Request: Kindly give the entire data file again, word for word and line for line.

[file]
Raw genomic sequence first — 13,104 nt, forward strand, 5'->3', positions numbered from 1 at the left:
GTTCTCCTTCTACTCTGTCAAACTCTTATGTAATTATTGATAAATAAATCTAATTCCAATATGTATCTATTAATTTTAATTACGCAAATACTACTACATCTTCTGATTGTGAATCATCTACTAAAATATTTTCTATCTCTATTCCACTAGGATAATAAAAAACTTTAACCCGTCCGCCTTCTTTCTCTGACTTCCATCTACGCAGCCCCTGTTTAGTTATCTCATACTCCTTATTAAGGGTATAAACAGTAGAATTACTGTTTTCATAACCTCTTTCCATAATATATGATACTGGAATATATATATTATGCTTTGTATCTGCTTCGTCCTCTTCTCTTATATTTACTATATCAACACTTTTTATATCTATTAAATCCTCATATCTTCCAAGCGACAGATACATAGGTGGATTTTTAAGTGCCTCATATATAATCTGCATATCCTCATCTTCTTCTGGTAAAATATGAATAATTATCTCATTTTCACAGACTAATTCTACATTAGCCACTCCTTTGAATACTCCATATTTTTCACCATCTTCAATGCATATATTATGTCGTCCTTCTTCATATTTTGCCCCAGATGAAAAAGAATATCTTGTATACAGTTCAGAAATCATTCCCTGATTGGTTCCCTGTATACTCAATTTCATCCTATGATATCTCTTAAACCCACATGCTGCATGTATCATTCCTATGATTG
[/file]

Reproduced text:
Raw genomic sequence first — 13,104 nt, forward strand, 5'->3', positions numbered from 1 at the left:
GTTCTCCTTCTACTCTGTCAAACTCTTATGTAATTATTGATAAATAAATCTAATTCCAATATGTATCTATTAATTTTAATTACGCAAATACTACTACATCTTCTGATTGTGAATCATCTACTAAAATATTTTCTATCTCTATTCCACTAGGATAATAAAAAACTTTAACCCGTCCGCCTTCTTTCTCTGACTTCCATCTACGCAGCCCCTGTTTAGTTATCTCATACTCCTTATTAAGGGTATAAACAGTAGAATTACTGTTTTCATAACCTCTTTCCATAATATATGATACTGGAATATATATATTATGCTTTGTATCTGCTTCGTCCTCTTCTCTTATATTTACTATATCAACACTTTTTATATCTATTAAATCCTCATATCTTCCAAGCGACAGATACATAGGTGGATTTTTAAGTGCCTCATATATAATCTGCATATCCTCATCTTCTTCTGGTAAAATATGAATAATTATCTCATTTTCACAGACTAATTCTACATTAGCCACTCCTTTGAATACTCCATATTTTTCACCATCTTCAATGCATATATTATGTCGTCCTTCTTCATATTTTGCCCCAGATGAAAAAGAATATCTTGTATACAGTTCAGAAATCATTCCCTGATTGGTTCCCTGTATACTCAATTTCATCCTATGATATCTCTTAAACCCACATGCTGCATGTATCATTCCTATGATTG